Stop trafficking, protect women
Each year thousands of people are lured to South Africa with promises of jobs, education, or marriage, only to be sold into slave-like conditions.
Southern Africa’s young women are especially vulnerable to the recruitment tactics of traffickers because civil unrest and economic deprivation leave them with few opportunities at home, and make migration, and the opportunities it promises, seem a natural and common solution.
Some of these women end up in the brothels of Hillbrow and Berea in Johannesburg, or in more private venues in the City’s upmarket suburbs, the mining areas of Carletonville, and in Cape Town’s red light district.
When we look at eliminating gender-based violence in South Africa, it is essential that we address the fate of these women, often hidden from public view, by increasing awareness and access to help.
An activity financed by IOM’s Southern Africa Counter Trafficking Programme (SACTAP), and implemented by Community Media for Development, the Portuguese-language theatrical production targets the Mozambican community living in the country.
IOM estimates that at least 1,000 women are trafficked into South Africa from Mozambique each year, with poverty a huge factor in their susceptibility to promises made by traffickers.
As one former police informant told IOM; women “hear about, and see on television, the
glitz and glamour of Johannesburg, and think its heaven. They would all like to go there for an easier life.”
Traffickers exploit the desperation of these women with promises of a better life, and with few other alternatives, many take jobs offers on trust without questioning potential dangers. After being offered jobs as waitresses, trafficked Mozambican women may find themselves working in Johannesburg’ sex industry or sold in mining areas as “wives” and forced to act as domestic servants and sex slaves without remuneration.
Human trafficking is certainly not a new phenomenon. In 1810, Dr William Dunlop, a surgeon visiting South Africa from London, promised 21-year old Saartjie Baartman a job, fame and fortune in a foreign land. All she needed to do was board a ship to England. For a farm servant, well past the traditional age of marriage among her people, and with little prospects of improving her condition, she took up the offer.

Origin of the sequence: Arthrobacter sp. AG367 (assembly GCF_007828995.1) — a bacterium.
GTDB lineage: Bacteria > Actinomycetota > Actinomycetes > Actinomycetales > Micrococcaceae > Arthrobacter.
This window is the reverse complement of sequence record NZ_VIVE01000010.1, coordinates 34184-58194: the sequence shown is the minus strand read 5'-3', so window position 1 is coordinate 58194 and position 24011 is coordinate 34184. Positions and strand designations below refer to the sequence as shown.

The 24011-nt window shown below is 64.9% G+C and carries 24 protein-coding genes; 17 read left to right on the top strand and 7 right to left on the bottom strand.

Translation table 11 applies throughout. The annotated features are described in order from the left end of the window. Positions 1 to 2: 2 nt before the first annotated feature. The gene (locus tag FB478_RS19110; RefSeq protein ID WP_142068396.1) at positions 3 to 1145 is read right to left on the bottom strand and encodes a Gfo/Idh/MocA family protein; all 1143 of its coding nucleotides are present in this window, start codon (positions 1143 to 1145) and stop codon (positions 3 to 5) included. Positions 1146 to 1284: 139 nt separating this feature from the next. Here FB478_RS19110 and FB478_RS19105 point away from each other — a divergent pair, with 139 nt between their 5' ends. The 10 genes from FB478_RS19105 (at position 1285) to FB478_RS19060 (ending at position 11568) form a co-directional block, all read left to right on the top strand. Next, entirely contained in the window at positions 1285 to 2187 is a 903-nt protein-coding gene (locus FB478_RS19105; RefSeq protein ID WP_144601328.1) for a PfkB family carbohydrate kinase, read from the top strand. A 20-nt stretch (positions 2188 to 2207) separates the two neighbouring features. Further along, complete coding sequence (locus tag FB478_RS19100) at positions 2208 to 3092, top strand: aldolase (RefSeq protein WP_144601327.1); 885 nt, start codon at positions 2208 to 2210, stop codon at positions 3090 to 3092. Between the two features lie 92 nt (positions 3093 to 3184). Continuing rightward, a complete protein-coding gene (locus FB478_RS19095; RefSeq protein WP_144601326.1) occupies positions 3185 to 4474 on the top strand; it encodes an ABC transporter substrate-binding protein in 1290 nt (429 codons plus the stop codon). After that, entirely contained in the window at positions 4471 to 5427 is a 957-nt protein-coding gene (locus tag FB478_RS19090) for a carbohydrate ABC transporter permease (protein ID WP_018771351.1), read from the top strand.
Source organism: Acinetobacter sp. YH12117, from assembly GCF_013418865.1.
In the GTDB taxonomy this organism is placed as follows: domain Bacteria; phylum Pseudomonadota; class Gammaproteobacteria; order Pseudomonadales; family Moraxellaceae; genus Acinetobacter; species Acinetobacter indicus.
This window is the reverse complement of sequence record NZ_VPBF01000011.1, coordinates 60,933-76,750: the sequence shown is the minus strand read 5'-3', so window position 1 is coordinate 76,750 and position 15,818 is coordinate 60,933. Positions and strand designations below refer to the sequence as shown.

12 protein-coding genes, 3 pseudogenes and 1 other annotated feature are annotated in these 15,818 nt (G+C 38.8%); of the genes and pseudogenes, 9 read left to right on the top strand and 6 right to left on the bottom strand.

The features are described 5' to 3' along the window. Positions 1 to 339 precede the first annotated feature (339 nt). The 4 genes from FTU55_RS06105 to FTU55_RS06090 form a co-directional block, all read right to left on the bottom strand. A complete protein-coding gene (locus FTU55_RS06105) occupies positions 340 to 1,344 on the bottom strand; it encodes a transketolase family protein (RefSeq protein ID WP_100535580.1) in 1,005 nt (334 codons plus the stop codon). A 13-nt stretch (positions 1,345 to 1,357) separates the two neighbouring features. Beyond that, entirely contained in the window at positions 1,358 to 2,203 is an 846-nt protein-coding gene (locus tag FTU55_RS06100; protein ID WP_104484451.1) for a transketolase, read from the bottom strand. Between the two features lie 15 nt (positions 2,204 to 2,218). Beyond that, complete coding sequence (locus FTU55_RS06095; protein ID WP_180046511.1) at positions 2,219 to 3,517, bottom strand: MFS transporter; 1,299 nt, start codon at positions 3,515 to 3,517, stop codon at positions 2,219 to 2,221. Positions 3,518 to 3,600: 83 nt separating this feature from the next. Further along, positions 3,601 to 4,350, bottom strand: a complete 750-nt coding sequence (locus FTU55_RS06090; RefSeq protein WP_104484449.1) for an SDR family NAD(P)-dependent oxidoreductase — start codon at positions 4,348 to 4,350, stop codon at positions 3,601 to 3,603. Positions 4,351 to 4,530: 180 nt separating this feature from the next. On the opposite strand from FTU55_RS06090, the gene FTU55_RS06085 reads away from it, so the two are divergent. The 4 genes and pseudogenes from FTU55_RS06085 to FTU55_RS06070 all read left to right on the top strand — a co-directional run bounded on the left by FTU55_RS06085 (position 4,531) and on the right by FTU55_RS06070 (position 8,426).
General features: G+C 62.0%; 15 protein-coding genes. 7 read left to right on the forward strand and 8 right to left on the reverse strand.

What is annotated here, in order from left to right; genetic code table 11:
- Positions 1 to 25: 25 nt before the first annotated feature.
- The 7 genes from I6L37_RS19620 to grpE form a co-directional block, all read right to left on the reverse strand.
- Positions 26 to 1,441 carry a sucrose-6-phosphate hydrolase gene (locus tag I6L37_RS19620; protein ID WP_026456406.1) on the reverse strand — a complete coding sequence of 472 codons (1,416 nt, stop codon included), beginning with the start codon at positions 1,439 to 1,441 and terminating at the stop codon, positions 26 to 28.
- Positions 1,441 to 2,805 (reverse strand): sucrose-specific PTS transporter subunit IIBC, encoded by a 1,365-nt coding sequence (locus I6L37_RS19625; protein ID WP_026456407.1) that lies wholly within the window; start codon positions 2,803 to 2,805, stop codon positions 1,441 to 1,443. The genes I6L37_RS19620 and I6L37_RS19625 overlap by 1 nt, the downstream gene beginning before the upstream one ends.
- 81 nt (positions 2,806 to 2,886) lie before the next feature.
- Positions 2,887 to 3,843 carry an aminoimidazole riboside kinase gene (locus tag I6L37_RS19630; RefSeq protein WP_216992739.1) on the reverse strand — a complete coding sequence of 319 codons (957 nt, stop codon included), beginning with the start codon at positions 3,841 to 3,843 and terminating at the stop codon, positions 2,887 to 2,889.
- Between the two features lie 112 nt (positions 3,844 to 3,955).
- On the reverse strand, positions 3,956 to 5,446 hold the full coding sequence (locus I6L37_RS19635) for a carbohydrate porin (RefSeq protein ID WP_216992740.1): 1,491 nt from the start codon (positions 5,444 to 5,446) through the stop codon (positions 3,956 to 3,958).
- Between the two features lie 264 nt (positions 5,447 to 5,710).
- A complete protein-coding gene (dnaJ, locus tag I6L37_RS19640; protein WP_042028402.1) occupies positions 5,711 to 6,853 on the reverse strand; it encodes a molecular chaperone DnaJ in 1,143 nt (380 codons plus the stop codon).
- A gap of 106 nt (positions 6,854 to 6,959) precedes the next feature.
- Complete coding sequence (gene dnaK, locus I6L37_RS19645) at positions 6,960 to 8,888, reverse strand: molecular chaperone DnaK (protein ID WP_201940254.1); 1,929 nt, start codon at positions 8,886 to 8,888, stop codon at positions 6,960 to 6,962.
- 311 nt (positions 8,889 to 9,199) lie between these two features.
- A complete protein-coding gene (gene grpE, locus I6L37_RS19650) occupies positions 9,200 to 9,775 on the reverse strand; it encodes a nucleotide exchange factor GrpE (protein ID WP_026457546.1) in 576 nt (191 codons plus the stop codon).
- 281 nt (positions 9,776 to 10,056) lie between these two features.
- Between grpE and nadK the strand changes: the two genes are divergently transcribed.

What awaited Baartman in London was neither fame nor fortune nor freedom. Fascinated by her ‘exotic’ appearance, Dunlop chose to parade Baartman naked in front of large crowds of Londoners, who paid one shilling each to gawk at the ‘Hottentot Venus’ from Africa.
Rather than improving over the last 200 years, trafficking in persons is flourishing throughout Southern Africa, typically involving young women who are trafficked to South Africa from other countries in Africa, South East Asia and Eastern Europe. Baartman’s experience of recruitment by deception and cross-border transportation for sexual exploitation is still a living reality for many thousands of women in Southern Africa today.
Traffickers often use security guards, violence or threats of violence, and confiscate documents prevent trafficked persons from escaping.
The theatre project is part of a nationwide information campaign targeting both trafficked persons and potential whistle-blowers. Billboards and other signage will appear in areas with a heavy concentration of trafficked persons and information materials will be translated into the languages commonly spoken by victims.
Information campaigns have a key role to play in motivating community members to report suspicious activities. Materials are also available for interested community groups and organisations to distribute.
There is also a need to support the South African government’s efforts to outlaw human trafficking and put in place effective legislation. In February 2004, South Africa signed the United Nations Protocol to Prevent, Suppress and Punish Trafficking in Persons. This committed South Africa to criminalising trafficking and developing legislation against it.
A forthcoming anti-trafficking bill is an important piece of legislation for civil society to support. Trafficking has thrived in Southern Africa in part because it has offered traffickers high profits with relatively low risks.
A comprehensive anti-trafficking law will help change this, as it will add to the arsenal of legislation that law enforcement agencies in South Africa can use to prosecute traffickers. Other Southern African countries are also looking to outlaw trafficking and their efforts should be encouraged and supported by concerned civil society.
As we mark 16 Days of Activism against gender violence in 2006, it is tragic that Saartjie Baartman’s story is still a living reality for many women in Southern Africa today. We need to act now to ensure that South Africa has the tools it needs to prevent trafficking, protect the victims and prosecute traffickers. We need to stop history repeating itself.
l Rebecca Wynn works with the IOM’s Southern Africa Counter Trafficking Programme.